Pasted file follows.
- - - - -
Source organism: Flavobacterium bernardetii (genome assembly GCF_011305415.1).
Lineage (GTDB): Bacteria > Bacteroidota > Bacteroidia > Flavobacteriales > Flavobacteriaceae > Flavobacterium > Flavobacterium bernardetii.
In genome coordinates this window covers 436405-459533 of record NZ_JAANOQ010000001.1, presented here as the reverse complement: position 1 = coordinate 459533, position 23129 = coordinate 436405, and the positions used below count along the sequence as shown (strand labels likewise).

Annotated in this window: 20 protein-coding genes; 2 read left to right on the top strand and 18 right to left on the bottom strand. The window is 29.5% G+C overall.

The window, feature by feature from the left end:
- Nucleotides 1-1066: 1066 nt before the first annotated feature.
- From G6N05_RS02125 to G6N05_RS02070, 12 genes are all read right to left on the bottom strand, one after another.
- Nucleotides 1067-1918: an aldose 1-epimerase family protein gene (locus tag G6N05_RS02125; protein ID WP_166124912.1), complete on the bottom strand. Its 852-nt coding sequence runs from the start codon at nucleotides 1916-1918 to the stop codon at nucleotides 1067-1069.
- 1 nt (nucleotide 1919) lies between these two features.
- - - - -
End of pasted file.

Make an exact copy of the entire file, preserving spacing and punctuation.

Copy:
Source organism: Flavobacterium bernardetii (genome assembly GCF_011305415.1).
Lineage (GTDB): Bacteria > Bacteroidota > Bacteroidia > Flavobacteriales > Flavobacteriaceae > Flavobacterium > Flavobacterium bernardetii.
In genome coordinates this window covers 436405-459533 of record NZ_JAANOQ010000001.1, presented here as the reverse complement: position 1 = coordinate 459533, position 23129 = coordinate 436405, and the positions used below count along the sequence as shown (strand labels likewise).

Annotated in this window: 20 protein-coding genes; 2 read left to right on the top strand and 18 right to left on the bottom strand. The window is 29.5% G+C overall.

The window, feature by feature from the left end:
- Nucleotides 1-1066: 1066 nt before the first annotated feature.
- From G6N05_RS02125 to G6N05_RS02070, 12 genes are all read right to left on the bottom strand, one after another.
- Nucleotides 1067-1918: an aldose 1-epimerase family protein gene (locus tag G6N05_RS02125; protein ID WP_166124912.1), complete on the bottom strand. Its 852-nt coding sequence runs from the start codon at nucleotides 1916-1918 to the stop codon at nucleotides 1067-1069.
- 1 nt (nucleotide 1919) lies between these two features.